Aurora honoured for improving water health at LSRCA’s 40th anniversary

On its 40th anniversary, the Lake Simcoe Region Conservation Authority recognized several communities, including Aurora, for their efforts in improving water quality within the Lake Simcoe Watershed.

The Healthy Water Award, a cornerstone of the LSRCA’s Conservation Awards, was presented to several municipalities and Aurora’s recognition zeroed in the Town’s efforts to increase awareness of Low Impact Development (LID) Inspection and Maintenance Training through workshops benefiting communities throughout the watershed.

LID initiatives mimic natural water cycles to protect watercourses from pollutants that can be found in stormwater runoff. These can take the form of rain gardens, bioswales, green roofs, permeable pavement and more.

“We are honoured to receive the Healthy Water Award and that our contributions are making a positive difference in protecting the water quality in the Lake Simcoe Watershed,” said Mayor Tom Mrakas in a statement. “And what makes me particularly proud is that this award recognizes our efforts at supporting and working with other municipalities to help create a sustainable and healthier watershed in all of our communities.”

The workshops, according to municipal staff, provided virtual classroom experiences and hands-on lessons, while also showcasing LID features that have been installed in the parking lot of the Aurora Community Centre related to stormwater control.

“The LID Stormwater Features are a newer approach to treating quality and quantity,” said Dan Naccarato, Roads Traffic Supervisor for the Town of Aurora. “They’re not installed in every municipality yet, but they’re becoming more and more common and the LSRCA is hoping to see more of these implemented through Town projects, private parking lots. Any time you would require any sort of stormwater management they’re looking to see more of these LID features installed as opposed to the previous and former conventional stormwater management [systems].”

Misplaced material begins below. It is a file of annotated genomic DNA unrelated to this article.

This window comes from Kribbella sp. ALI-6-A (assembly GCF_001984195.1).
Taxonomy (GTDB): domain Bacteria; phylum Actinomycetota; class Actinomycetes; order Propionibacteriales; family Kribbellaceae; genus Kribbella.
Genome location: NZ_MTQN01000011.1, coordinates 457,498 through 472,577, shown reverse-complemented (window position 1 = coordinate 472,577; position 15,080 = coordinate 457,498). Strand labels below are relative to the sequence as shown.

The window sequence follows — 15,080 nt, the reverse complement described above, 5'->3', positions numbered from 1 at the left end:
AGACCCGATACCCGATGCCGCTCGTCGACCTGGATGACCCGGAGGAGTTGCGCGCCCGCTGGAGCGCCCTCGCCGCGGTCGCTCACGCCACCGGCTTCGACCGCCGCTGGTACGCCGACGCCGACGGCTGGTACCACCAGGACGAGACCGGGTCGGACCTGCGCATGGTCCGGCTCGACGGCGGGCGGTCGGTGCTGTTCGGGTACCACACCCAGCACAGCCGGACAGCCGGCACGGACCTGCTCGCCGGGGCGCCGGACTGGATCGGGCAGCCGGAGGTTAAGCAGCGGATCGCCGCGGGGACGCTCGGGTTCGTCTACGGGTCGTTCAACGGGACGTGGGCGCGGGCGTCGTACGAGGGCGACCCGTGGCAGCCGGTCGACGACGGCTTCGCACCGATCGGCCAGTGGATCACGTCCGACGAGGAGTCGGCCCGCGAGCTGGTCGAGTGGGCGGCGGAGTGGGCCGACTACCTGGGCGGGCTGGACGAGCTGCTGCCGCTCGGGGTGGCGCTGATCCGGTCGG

LID features have been installed all over Aurora by the Town, says Naccarato, including within new developments such as the redevelopment of Highland Gate into a residential community.

“They’re being installed in new developments by developers, in Town projects, they’re being installed in private properties with landowners and large commercial properties that may be able to house some of these features. These are all kind of in the works. Some of them are already installed and taking place. For example, the Highland Gate development… has many different LID stormwater features that are currently being installed and once the Town assumes these features, the maintenance and upkeep of these features will be the responsibility of the Town.”

LIDs require specialized maintenance that might not be feasible for the average homeowner due to maintenance costs, but some domestic measures might be as simple as installing a rain garden.

“It’s a garden with plants, mulch, trees and everything else but it’s designed to take stormwater and filter it and treat it, and control quantity and quality of that stormwater before it is released back into the water course,” he says. “LIDs serve a purpose to treat the stormwater and reduce run-off and reduce harmful toxins and things that may leech into our watercourse.

“Their main purpose is to provide that quality control before it is released back into our water courses, our streams, rivers, and lakes, and also give some aesthetically pleasing aspects of that as well. Typically, people are used to seeing ditches and culverts, catch basins, and things like that, but these are now alternatives to those.”

Brock Weir, Local Journalism Initiative Reporter, The Auroran